silky smooth looks and sound

by Joseph K. Clark

HUAWEI managed to put itself in a perfect position. As a company, it has an audio product for everyone. Prefer over-the-ear headphones? Check out the FreeBuds Studio. Want a comfortable pair of ANC buds? Check out the FreeBuds 3 (the successor we’re looking at today, the FreeBuds 4). Want both passive and active noise cancelation? Look no further: FreeBuds Pro.

Of course, we only mentioned the flagship products in our enumeration above. Still, you’ll be happy to find out there are plenty of other products in their portfolio, like the FreeBuds 4i and the freelance Pro, to name a few, so they have something for every taste, need, and wallet.

The FreeBuds 4 build on the success of the FreeBuds 3, with the company retaining the design principles and overall looks of the earbuds but making slight changes and tweaks to improve upon the predecessor. We’ll be looking at those and the resulting product in our HUAWEI FreeBuds 4 review below.

HUAWEI FreeBuds 4 specs

Compared to the FreeBuds 3, the FreeBuds 4 is slightly smaller, reaching both the buds themselves and the charging case.

One earbud weighs a mere 4.1 grams and measures 41.4 mm in height, 16,8 mm in width, and 18,5 mm in depth. The charging case weighs 38 grams (with the buds removed) and, since it’s pebble-shaped, has a diameter of 58 mm and a height of 21.2 mm.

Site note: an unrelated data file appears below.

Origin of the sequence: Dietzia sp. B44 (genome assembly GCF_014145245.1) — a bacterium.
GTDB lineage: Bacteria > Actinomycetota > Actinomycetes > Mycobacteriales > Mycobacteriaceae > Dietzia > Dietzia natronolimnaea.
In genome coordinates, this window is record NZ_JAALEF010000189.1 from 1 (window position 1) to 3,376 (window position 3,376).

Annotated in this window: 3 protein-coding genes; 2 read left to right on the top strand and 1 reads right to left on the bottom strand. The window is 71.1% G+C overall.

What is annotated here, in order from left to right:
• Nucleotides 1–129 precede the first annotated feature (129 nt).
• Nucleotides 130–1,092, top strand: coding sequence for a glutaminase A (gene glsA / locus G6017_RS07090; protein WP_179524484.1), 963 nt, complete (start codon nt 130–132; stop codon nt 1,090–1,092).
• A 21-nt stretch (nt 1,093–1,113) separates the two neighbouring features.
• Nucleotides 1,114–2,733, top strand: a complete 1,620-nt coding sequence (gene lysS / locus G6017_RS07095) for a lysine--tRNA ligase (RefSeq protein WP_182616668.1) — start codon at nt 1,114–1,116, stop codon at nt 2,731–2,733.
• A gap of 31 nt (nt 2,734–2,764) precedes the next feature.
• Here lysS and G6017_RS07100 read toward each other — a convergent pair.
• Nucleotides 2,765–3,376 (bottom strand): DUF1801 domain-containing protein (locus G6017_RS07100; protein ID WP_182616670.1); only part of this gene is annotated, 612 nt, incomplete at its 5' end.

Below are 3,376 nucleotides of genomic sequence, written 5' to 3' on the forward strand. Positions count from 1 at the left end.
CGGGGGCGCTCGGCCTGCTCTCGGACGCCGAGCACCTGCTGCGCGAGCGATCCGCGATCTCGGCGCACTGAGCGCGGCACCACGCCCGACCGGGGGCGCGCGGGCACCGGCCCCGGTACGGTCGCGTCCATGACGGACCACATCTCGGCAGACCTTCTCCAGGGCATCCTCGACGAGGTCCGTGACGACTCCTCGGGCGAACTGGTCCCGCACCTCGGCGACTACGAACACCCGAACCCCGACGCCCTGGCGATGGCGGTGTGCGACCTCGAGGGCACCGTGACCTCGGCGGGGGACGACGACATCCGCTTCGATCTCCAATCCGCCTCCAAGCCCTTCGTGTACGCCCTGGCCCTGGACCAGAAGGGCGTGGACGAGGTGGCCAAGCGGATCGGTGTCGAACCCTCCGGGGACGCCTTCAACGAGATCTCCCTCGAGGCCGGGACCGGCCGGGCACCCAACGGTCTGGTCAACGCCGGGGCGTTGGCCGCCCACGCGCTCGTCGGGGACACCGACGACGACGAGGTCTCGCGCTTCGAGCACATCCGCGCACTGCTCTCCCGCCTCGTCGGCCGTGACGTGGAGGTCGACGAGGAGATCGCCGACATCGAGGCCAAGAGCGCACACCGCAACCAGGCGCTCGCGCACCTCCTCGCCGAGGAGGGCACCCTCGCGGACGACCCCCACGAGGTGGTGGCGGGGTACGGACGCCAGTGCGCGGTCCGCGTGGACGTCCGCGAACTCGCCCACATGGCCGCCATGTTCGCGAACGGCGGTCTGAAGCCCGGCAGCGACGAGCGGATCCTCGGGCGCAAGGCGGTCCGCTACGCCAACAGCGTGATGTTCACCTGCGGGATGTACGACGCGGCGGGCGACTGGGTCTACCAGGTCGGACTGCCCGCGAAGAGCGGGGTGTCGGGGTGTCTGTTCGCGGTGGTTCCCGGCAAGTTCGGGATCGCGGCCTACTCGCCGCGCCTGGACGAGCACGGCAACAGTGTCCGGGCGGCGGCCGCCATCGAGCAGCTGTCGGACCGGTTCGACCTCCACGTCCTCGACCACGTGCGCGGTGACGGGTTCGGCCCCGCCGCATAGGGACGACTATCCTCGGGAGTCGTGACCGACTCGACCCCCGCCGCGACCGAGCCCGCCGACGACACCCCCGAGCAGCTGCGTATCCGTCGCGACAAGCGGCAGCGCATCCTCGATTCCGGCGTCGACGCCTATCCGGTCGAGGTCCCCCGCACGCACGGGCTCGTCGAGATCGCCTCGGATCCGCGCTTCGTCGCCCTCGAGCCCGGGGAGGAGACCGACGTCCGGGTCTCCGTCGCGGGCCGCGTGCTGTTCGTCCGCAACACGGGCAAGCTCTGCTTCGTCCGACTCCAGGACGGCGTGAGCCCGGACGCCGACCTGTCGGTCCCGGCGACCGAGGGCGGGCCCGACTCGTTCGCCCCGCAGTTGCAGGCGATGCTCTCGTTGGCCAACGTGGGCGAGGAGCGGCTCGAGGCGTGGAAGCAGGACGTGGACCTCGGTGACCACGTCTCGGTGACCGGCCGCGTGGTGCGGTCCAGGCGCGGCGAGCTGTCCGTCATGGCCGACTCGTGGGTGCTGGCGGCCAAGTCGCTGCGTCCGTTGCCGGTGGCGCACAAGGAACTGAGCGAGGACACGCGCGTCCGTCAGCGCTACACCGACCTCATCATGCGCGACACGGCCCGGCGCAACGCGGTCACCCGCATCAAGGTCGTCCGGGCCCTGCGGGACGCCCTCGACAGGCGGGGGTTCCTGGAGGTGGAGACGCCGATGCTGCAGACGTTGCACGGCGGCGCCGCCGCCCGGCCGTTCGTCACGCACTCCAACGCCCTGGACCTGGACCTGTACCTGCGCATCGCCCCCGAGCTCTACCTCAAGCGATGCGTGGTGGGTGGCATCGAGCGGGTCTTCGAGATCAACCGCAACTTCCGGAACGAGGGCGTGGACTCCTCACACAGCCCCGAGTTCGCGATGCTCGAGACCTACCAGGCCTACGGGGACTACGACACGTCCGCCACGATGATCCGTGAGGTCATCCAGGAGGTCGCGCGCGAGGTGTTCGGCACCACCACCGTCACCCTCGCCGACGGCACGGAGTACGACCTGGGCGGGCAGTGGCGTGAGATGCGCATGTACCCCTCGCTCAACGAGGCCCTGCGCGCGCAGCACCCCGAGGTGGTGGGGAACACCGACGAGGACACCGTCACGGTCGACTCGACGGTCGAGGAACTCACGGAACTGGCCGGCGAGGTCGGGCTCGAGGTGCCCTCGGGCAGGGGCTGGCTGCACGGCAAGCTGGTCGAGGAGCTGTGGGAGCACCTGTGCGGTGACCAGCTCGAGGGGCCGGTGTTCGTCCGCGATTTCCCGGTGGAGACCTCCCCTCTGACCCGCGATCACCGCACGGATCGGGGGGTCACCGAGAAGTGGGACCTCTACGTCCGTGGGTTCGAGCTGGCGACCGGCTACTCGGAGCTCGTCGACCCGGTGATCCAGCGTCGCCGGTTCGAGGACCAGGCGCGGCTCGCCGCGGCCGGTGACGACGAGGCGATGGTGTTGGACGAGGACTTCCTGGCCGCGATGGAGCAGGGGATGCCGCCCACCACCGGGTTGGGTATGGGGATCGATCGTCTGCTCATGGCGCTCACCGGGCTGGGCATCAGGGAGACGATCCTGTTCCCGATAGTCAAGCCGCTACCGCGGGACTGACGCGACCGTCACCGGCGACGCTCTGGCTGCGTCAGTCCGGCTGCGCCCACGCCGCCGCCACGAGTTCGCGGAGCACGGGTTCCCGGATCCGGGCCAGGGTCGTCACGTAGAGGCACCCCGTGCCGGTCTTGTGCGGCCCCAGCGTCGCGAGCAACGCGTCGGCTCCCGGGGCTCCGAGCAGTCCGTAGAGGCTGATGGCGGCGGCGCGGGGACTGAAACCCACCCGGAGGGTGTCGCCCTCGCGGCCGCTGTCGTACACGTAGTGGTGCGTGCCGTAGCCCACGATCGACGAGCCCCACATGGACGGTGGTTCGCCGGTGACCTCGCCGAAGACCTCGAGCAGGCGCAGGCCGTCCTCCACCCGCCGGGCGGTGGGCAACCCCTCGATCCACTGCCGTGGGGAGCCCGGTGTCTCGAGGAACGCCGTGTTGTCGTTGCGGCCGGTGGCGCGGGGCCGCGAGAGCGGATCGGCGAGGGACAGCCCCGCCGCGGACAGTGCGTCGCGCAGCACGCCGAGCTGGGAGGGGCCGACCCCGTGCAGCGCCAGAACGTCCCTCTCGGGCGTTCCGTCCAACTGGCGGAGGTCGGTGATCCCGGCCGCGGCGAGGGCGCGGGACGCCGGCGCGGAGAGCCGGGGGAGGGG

silky smooth looks

Inside, you’ll find a slightly larger 14.3 mm driver and the same Kirin A1 chip that powers the company’s GT2-series of smartwatches, earbuds, and even the FreeBuds Studio. Bluetooth connectivity has been upgraded to Bluetooth 5.2, and the earbuds have earned their IPX4 rating against splashes from all directions this year. Battery capacity didn’t suffer from a slight size reduction, with units rated 30mAh per earbud and 410mAh for the charging case.

Wireless charging has been dropped, with no clear plans to offer a version that supports it in the future, and so was the bone sensor that was a feature on the predecessor.

Design, build and fit.

The design, per se, is beautiful, much in line with what we’re used to getting from HUAWEI on its premium products. The finish is also top-notch, with nothing further to report.